Top 5 Starting Point Guards
Player of the Week
John Henson is one of those draft prospects that everybody seems to be divided on. Some analysts believe he could be a top-5 pick; others think he's more of a bubble first-rounder. How he translates to the NBA is still very much in question, but it's becoming harder and harder to doubt his impact at the college level. The super-athlete in the lanky 6'10" frame has been dominating for the North Carolina Tar Heels thus far in the season. With his unreal length and quick leaping ability, Henson leads all ACC players in blocks per game (4.0) and is second in the conference in rebounds (10.8). That was expected; his offensive improvement was not. Henson's shooting ability is looking better with each passing game. He's developed a nice baseline jumper from 10-14 feet away from the basket, which surprisingly has been consistent so far in the season. On top of that, his free-throw shooting percentage is up to a less-abysmal 61.5%. All of his improvements offensively have accumulated to an average of 16.5 points per game (on 63% shooting). His scoring output is very likely to come down once North Carolina starts playing tougher competition and stops scoring 100+ points per game (as they have in both of their games this week), but he's clearly put some work in over the summer and an extra option offensively will come in handy for Coach Roy Williams.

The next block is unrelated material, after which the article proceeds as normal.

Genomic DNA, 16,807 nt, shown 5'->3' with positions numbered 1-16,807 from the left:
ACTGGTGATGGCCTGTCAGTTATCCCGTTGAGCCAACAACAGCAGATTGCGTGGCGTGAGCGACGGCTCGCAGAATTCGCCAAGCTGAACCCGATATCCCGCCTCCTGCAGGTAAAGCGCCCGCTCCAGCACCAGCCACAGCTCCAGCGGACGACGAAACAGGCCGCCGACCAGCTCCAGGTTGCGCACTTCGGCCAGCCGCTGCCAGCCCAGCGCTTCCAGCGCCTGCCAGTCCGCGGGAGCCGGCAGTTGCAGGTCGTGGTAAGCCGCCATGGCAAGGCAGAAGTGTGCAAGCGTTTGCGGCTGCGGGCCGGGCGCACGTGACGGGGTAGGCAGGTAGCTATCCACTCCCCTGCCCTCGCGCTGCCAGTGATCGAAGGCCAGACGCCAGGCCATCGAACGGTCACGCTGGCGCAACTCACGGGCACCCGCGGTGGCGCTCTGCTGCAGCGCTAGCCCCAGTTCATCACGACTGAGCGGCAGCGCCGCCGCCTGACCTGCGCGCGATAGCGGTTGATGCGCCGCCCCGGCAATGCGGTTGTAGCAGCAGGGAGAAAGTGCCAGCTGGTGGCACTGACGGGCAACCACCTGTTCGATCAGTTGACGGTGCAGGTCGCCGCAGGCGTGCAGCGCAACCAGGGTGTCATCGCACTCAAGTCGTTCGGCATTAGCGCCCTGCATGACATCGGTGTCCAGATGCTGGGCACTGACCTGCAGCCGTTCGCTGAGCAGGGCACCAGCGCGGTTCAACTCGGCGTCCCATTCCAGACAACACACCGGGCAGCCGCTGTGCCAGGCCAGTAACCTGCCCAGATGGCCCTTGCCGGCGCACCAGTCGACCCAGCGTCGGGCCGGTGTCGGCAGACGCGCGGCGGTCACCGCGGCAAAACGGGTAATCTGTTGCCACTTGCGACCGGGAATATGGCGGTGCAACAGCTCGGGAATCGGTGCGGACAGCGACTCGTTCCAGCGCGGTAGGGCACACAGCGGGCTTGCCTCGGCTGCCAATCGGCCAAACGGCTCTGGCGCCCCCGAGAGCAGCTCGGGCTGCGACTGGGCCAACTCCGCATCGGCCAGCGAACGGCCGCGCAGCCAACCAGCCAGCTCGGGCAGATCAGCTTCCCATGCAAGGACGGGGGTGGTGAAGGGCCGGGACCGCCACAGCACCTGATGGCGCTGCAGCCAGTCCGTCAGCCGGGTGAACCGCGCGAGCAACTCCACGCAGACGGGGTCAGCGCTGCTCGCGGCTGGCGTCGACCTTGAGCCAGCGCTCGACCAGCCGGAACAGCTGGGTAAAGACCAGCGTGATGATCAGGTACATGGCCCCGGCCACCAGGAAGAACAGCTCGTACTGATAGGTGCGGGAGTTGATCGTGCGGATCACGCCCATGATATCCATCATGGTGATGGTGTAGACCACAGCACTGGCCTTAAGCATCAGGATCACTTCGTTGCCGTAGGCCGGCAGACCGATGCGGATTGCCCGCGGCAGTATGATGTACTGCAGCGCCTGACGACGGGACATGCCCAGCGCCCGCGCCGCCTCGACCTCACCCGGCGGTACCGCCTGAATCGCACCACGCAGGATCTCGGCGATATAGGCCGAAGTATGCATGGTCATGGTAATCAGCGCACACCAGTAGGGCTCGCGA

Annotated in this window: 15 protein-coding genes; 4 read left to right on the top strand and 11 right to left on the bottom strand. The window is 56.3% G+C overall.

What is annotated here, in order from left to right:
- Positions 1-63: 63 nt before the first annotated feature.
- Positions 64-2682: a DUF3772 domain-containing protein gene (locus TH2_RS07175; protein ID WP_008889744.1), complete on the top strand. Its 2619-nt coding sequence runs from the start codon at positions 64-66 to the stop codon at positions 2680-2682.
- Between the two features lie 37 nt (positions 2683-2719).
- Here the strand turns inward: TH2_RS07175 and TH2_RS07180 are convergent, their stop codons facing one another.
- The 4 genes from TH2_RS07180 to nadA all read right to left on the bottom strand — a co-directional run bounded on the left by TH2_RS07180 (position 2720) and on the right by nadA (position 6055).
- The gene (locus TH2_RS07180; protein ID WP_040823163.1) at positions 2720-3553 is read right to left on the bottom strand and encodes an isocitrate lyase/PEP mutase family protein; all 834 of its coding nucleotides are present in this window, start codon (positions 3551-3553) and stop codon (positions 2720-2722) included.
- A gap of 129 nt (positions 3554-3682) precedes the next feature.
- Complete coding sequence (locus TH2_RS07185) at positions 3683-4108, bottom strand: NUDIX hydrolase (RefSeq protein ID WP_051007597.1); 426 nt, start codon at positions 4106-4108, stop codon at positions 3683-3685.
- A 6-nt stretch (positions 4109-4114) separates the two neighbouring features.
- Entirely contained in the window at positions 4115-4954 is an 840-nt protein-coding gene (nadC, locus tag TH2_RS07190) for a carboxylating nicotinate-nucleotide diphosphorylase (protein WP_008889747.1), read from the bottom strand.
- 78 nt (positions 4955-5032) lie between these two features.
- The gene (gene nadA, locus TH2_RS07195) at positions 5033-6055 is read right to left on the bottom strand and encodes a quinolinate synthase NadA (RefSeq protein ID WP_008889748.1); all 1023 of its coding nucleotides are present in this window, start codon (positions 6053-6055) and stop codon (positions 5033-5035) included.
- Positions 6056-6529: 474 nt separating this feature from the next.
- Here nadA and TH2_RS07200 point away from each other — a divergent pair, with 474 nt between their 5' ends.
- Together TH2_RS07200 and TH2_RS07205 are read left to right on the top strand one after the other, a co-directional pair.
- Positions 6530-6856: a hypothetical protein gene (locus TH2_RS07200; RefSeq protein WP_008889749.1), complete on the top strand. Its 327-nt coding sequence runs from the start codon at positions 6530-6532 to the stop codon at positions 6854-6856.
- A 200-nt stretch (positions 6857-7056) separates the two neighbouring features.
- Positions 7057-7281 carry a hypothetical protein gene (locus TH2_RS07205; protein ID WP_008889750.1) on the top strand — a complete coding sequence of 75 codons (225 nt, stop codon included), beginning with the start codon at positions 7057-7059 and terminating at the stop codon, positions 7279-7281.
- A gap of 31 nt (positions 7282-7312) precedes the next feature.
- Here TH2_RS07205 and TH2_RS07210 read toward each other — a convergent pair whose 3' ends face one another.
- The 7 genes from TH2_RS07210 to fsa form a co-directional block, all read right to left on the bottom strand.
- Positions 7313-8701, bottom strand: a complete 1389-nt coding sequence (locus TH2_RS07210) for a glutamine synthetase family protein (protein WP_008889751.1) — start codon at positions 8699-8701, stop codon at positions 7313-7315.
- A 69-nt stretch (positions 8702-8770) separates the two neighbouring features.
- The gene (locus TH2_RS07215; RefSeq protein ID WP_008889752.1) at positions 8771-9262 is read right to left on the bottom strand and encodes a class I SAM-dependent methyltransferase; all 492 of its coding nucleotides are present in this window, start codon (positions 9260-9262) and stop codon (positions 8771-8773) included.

Sophomore Travis McKie was poised for a breakout season after most of the other quality scoring options for Wake Forest either transferred or were dismissed from the team. Two weeks into the season, and he's already showing signs of being one of the top forwards in the conference. McKie is averaging 22.3 points per game, which is good for first among all ACC players. Like last season, McKie is scoring a lot of points using his size and athleticism to slash to the hoop or finish in transition, but unlike last season, he's also looking good as a shooter. He's 6/9 from behind the arc on the season (3 games) and shooting 59.5% from the field altogether. Along with teammate, CJ Harris, Travis McKie has led Wake Forest to a 3-0 record. This isn't special (especially considering the competition) but it is very promising for a team that was, quite frankly, a joke last season. If McKie continues his hot play, maybe Wake Forest won't be the bottom-dweller many of us predicted.